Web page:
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That Old-Time Music

Posted by Chuck Reece on

Down South House & Home Carter Family Louis Armstrong Blind Boys of Alabama Otis Redding

Nothing has ever changed my music-listening habits so thoroughly as the pandemic.

Since I was a teenager in the 1970s, I have always been attracted to the newest music, always willing to dive into new genres as they developed, always ready to see a new band based on nothing more than one friend’s recommendation.

Over the last 13 months, I could probably count on two hands the number of new albums I’ve listened to. I don’t think my interest in the new is gone forever. I expect that when we get back to something that looks like normal, I’ll get musically curious agin.

But as I’ve languished through this never-ending plague, I needed something different from my music. I did not need to be challenged. I did not need to be spurred to action. I needed comfort.

I found it by diving into a lot of music by musicians who were performing long before I was born. So I’ve put together a list of five artists whose music gave me the comfort I needed during the pandemic.

The Blind Boys of Alabama

The Blind Boys have been singing gospel music since 1939. Of course, the members have changed over the years, but the group has never gone out of existence. The group emerged originally from the chorus of the Alabama Institute for the Negro Deaf and Blind in Talladega, Alabama. I can’t wait for the return of live shows, because the experience of seeing the Blind Boys in person is simply transcendent. It feels like you’re going to church, because you are.

 

The Carter Family

There’s a town called Bristol that sits astraddle the Tennessee/Virginia border. Ralph Peer, a record producer from New York City, traveled to Bristol in 1927 in search of “hillbilly” musicians to record. The days Peer spent in Bristol in late July and early August of that year are now called the “Big Bang of Country Music.” Among the musicians Peer recorded was the Carter Family — A.P., Sara, and Maybelle. No other group ever had such broad influence on the evolution of an entire genre of music. Their music transports any listener to the Appalachian mountains, with a sound that’s as timeless as the mountains themselves.

 

Louis Armstrong

Just as the Carter Family essentially invented country music, there’s a strong argument that jazz would never have evolved as it has without the work of Louis Armstrong. A product of New Orleans, Armstrong emerged as a pioneering trumpeter in the 1920s, and he retained his influence on jazz until his death in 1971. Ken Burns, the documentary filmmaker who produced a multi-episode history of jazz for PDF, once said, “Armstrong is to music what Einstein is to physics and the Wright Brothers are to travel." But I think Armstrong might did something neither Einstein nor the Wright Brothers could do: He brought delight to everyone, every time he picked up his horn.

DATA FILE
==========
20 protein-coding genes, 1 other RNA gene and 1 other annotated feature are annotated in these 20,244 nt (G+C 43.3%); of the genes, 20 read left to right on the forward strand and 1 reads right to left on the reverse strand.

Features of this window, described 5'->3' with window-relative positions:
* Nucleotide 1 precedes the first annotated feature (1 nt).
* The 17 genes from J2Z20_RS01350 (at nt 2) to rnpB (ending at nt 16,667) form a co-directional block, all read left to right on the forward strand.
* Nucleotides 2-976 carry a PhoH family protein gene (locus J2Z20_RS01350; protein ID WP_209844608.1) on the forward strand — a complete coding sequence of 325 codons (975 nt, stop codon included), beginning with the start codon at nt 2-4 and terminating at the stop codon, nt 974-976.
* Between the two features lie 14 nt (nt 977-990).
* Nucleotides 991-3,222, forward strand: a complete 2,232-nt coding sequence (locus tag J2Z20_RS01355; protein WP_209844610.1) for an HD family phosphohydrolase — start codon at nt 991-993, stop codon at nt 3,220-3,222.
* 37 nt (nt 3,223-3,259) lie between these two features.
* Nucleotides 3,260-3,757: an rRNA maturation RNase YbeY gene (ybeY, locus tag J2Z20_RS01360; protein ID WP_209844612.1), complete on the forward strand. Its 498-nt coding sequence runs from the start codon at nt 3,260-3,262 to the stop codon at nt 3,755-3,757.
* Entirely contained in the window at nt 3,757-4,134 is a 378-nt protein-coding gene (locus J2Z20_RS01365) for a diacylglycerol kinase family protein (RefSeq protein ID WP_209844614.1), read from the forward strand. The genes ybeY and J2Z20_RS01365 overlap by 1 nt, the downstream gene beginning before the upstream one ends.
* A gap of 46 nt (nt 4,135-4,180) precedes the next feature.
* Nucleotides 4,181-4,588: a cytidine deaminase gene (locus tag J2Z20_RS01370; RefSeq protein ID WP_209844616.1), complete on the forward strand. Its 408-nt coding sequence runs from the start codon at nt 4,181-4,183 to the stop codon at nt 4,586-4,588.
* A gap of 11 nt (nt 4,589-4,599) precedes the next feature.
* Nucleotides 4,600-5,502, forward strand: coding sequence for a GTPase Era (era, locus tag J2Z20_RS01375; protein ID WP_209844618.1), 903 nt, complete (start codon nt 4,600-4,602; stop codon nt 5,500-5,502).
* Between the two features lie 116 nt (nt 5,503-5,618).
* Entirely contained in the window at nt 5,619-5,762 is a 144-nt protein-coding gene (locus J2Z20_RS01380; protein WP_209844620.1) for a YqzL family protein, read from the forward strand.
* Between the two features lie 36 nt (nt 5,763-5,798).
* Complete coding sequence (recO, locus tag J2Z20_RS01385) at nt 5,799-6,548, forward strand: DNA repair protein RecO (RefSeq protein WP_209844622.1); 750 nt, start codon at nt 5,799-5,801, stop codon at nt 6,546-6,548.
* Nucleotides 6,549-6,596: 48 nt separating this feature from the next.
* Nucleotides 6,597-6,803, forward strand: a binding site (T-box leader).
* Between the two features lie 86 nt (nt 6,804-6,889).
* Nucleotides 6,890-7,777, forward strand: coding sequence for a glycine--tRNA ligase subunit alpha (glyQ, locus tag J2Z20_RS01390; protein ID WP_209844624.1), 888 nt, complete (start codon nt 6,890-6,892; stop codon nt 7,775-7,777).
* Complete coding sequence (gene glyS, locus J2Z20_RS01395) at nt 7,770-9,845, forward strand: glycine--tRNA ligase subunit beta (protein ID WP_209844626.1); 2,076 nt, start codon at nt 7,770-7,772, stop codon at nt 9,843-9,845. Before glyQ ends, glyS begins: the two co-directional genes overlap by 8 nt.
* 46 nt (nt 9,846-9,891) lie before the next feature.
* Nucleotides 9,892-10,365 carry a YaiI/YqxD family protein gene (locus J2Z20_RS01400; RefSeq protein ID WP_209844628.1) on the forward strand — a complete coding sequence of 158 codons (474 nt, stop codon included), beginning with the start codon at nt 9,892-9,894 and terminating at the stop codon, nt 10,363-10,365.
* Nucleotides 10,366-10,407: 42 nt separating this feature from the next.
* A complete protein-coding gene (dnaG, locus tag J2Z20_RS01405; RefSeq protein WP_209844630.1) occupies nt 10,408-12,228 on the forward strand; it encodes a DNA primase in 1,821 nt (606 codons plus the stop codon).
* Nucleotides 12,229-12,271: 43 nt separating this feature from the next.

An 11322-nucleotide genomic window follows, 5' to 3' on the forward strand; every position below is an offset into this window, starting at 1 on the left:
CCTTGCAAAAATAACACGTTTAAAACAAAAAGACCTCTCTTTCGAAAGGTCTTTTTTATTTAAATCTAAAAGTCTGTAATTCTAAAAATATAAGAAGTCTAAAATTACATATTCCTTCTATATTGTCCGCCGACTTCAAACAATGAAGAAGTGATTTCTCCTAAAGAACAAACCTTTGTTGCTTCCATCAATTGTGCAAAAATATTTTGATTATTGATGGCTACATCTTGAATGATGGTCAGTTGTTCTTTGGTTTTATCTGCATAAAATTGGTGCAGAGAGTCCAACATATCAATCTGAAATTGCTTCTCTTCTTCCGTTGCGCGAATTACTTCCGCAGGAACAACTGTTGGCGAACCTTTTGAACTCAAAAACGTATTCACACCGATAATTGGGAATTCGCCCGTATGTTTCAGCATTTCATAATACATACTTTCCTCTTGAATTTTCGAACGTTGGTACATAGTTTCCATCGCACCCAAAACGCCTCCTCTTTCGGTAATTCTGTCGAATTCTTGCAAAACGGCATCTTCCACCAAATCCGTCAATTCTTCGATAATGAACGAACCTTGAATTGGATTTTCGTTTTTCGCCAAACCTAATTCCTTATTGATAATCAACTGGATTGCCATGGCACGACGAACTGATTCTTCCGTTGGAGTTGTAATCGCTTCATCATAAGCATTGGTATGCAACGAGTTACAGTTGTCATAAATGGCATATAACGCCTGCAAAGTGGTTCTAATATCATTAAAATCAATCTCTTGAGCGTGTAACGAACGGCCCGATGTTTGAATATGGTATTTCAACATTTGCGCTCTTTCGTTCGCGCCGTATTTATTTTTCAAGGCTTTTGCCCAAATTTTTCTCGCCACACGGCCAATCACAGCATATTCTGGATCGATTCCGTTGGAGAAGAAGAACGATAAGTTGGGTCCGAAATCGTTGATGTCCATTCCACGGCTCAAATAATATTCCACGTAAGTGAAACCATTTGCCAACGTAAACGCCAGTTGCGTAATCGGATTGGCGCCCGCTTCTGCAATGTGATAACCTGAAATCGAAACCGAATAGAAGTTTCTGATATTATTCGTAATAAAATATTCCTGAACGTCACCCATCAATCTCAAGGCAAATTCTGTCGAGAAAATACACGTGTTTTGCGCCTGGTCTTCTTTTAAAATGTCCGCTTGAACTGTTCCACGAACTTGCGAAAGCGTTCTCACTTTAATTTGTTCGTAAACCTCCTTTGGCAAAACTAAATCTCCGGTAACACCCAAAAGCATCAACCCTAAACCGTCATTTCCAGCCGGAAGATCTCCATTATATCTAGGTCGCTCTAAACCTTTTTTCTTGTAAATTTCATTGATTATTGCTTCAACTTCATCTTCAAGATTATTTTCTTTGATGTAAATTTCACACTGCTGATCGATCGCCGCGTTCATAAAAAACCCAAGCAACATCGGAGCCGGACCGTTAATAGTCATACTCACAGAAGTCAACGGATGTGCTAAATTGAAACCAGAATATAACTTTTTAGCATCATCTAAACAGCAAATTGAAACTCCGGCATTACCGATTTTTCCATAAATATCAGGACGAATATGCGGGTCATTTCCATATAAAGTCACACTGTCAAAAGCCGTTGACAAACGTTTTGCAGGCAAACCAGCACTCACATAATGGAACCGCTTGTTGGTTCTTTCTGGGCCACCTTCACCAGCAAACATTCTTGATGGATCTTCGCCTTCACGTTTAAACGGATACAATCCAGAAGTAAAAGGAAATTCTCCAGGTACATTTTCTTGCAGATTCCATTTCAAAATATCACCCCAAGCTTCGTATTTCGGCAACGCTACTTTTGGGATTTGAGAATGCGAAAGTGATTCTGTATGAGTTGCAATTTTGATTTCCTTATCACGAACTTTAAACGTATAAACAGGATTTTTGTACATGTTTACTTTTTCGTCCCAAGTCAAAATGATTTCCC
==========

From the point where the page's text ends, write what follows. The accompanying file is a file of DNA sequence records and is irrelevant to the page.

Precious Bryant

If you want to go really deep into the roots of American music, the people to help you reside at the Music Maker Foundation in Hillsborough, North Carolina. For more than 25 years, Music Maker has preserved the music of blues, folks, and gospel musicians who were rarely heard outside their own communities. (Bonus: Music Maker also helps these musicians meet their daily needs.) I spent a lot of time rummaging through the vast Music Maker catalog over the last few months, and the most precious thing I found was a woman named Precious Bryant, who was born in Talbot County, Georgia. Her fingerstyle blues picking and her warm voice found a special place in my heart.

 

 

Otis Redding

There are several places around the South that folks say gave birth to soul music. Muscle Shoals, Alabama, Birmingham, Alabama, Memphis, Tennessee, New Orleans, Louisiana. But too many folks forget to mention Macon, Georgia, the hometown of Otis Redding. In the early 1960s, Redding met Macon record producer Phil Walden, who would later turn Macon into the birthplace of Southern rock with the Allman Brothers Band and others. But to my ears, Walden’s greatest discovery was always Redding — the Big O. He died far too young, only 26, when he died in a Wisconsin plane crash, but he left behind an amazing body of work, all created with a voice that was like no other before or since. 


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1 comment


  • Hi, I’m from Holy Trinity and look forward to meeting you both at some point. I’m traveling today and I just found my playlists. Thank you!

    Ellen Bishop on

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